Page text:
It's no secret that Marvel's first TV series, Agents of S.H.I.E.L.D., got off to a rocky start when it debuted in 2013. Despite initially breaking records, the series' ratings dropped off, and they never quite recovered. The series has since found its footing and a steady stream of viewers—and more importantly, it's become a tool for Marvel TV to introduce new elements into the MCU, namely the Inhumans.

As comics fans are aware, the Inhumans are the result and remnants of experiments conducted by the alien Kree race on ancient humans, with the hopes of building a superior race. Millions of people in the MCU contain the Inhuman gene, and by being exposed to Terrigen Mist (the same substance used by the Kree in their experiments), they undergo Terrigenesis, cocooning in a rock-like exterior before emerging. In many cases, they appear different. If not, then they at least gain some sort of Inhuman ability.

By bringing the Kree into the fold, Agents of S.H.I.E.L.D. was able to explain how Agent Coulson is alive (despite dying in Joss Whedon's The Avengers), as well as introduce the Inhumans. Ever since the superhuman race debuted on the show in 2014, they've become an integral part of the overarching narrative. It would be strange for Marvel to suddenly ignore all the development Agents of S.H.I.E.L.D. has done on the Inhumans in favor of reintroducing them on the big screen, to a wider audience. It wouldn't make sense, narratively.

The Inhumans TV series

In lieu of an Inhumans movie, at least temporarily, Marvel has decided to dive headfirst into an Inhumans TV series. Scheduled to air in September 2017, the eight-episode series will introduce and follow Black Bolt and the Inhuman Royal Family, including Medusa, Gordon, Triton, Crystal, Lockjaw, and more. Despite being an Inhumans series, sources tell The Hollywood Reporter it isn't meant to replace the Inhumans movie (more on that later), nor will it be an Agents of S.H.I.E.L.D. spinoff. However, that doesn't mean the series will be truly standalone—it'll certainly connect to the Marvel Cinematic Universe.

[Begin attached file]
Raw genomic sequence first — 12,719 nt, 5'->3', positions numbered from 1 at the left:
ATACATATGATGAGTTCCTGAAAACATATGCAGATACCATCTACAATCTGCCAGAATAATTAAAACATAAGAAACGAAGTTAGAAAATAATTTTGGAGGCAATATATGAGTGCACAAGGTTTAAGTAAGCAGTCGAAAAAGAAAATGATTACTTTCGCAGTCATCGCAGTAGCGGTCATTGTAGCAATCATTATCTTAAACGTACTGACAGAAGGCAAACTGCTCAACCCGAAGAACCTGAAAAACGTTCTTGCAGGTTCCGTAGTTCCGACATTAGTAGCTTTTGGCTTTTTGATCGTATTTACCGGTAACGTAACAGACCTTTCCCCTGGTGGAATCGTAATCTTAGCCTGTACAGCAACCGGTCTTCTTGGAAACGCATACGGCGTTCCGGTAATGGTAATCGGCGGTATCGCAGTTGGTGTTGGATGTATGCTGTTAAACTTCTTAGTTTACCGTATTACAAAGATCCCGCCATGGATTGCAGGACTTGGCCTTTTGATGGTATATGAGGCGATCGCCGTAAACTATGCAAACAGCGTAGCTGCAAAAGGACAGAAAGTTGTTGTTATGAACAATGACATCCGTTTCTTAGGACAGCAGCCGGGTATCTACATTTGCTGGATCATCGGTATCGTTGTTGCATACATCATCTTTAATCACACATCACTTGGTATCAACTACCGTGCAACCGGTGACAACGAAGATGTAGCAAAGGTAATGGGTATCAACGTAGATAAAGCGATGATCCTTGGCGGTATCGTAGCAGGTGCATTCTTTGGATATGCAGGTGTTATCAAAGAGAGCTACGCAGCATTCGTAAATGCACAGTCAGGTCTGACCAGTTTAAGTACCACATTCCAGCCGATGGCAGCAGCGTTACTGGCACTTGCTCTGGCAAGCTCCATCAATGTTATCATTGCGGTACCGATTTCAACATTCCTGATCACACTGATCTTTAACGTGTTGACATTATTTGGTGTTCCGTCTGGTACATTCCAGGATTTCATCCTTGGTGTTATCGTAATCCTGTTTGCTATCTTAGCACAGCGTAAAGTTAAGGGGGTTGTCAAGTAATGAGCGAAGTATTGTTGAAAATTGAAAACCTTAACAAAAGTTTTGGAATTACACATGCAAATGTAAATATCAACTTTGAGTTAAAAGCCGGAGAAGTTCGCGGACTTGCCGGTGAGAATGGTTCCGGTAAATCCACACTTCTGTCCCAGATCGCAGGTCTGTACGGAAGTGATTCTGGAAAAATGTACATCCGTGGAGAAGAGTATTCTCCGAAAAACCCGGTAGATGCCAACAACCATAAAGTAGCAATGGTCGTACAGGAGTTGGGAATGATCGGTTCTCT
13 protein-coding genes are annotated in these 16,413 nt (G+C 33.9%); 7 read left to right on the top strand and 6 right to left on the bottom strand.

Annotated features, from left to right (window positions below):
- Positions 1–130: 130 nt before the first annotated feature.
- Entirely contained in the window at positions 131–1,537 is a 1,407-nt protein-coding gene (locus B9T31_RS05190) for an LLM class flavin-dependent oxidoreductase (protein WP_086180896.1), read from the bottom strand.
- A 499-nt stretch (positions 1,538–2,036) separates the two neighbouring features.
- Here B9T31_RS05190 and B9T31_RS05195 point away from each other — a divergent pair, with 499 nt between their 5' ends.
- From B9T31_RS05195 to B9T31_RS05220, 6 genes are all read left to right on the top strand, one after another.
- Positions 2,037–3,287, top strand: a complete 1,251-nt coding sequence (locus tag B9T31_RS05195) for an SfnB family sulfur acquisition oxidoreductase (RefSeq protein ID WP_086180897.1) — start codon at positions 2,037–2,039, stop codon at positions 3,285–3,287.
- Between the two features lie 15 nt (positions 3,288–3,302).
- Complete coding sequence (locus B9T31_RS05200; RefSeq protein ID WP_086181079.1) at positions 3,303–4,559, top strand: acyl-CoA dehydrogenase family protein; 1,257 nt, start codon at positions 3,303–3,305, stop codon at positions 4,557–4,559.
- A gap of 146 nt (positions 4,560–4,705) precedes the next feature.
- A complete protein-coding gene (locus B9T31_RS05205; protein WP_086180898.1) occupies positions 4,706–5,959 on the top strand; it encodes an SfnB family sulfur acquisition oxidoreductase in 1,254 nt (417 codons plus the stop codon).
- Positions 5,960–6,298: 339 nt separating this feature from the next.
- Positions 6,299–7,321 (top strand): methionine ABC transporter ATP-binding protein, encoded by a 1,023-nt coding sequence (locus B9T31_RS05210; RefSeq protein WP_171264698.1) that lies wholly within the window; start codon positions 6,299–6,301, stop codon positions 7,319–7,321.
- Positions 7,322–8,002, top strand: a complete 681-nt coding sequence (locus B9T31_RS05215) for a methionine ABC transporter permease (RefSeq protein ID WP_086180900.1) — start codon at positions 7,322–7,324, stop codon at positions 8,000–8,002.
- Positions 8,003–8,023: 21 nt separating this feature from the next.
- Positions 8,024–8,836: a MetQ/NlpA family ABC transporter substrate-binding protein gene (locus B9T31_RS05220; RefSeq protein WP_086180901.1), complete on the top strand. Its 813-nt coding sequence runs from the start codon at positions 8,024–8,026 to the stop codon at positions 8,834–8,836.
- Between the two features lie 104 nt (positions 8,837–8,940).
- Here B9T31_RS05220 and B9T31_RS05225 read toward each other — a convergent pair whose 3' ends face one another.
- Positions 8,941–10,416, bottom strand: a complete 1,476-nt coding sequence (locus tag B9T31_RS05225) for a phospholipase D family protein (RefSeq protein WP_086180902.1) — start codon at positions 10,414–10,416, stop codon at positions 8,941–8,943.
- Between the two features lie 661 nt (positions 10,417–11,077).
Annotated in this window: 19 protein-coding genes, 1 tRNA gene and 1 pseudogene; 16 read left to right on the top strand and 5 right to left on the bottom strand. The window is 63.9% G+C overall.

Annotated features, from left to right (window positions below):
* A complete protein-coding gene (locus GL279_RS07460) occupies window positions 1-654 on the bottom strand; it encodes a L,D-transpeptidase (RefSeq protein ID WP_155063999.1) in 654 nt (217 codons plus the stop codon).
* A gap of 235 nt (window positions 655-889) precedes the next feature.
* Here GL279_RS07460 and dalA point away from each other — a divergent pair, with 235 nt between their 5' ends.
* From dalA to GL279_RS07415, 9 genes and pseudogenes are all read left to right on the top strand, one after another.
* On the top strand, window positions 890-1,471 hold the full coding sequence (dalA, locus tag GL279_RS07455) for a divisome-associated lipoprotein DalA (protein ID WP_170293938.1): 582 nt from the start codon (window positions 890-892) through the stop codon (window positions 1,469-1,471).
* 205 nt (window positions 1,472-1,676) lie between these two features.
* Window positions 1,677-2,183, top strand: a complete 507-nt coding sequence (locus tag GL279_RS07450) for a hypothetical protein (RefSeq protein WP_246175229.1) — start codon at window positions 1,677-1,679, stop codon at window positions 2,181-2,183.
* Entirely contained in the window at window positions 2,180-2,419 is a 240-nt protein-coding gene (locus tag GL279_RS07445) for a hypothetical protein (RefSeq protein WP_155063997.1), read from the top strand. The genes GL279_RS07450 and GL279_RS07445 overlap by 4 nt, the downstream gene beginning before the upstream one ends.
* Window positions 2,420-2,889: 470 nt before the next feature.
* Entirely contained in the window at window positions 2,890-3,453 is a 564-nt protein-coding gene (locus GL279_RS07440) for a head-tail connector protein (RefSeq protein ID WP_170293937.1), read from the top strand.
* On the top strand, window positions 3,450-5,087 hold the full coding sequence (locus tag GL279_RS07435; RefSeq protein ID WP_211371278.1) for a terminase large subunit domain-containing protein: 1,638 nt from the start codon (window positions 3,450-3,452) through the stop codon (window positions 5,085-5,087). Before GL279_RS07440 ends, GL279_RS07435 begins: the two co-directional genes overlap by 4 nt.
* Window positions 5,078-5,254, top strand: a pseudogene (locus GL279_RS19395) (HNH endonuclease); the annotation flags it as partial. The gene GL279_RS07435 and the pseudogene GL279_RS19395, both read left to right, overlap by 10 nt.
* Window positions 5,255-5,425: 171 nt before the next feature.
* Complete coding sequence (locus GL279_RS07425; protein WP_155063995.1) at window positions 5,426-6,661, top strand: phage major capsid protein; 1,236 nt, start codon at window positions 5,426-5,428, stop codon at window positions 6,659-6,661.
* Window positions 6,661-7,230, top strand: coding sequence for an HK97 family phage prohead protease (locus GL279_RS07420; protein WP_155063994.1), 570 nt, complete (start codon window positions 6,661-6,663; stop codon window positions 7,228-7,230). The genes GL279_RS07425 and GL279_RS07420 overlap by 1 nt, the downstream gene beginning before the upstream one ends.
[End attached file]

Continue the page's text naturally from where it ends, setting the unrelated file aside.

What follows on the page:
Moreover, the move will allow the studio to introduce the Inhumans royal family that comic book fans know and love, while also allowing Agents of S.H.I.E.L.D. to continue their ongoing Inhumans narrative, with Chloe Bennet's Daisy Johnson at the forefront. At the moment, not much is known about the upcoming series, other than Iron Fist executive producer Scott Buck acting as showrunner, and Roel Reine directing the first two episodes (both of which will premiere first in IMAX).

The movie might be part of Phase Four

Despite being one of the most secretive companies in Hollywood, Marvel Studios loves to announce its slate years in advance. Right now, we know every movie scheduled to arrive from now through 2019, including two more Avengers movies. What we don't know is what comes after. Whatever it is, it'll surely be different than what we're used to. "I think there will be a finality to moments of Phase Three," Marvel Studios head honcho Kevin Feige said, "as well as new beginnings that will mark a different, a very different, a distinctively different chapter in what will someday be a complete first saga made up of three phases."

Even though the studio pulled the Inhumans movie from the Phase Three schedule, and even though The Inhumans TV series is expected to premiere in September 2017, Marvel still plans to bring the fictional race to the big screen in the future, possibly in Phase Four.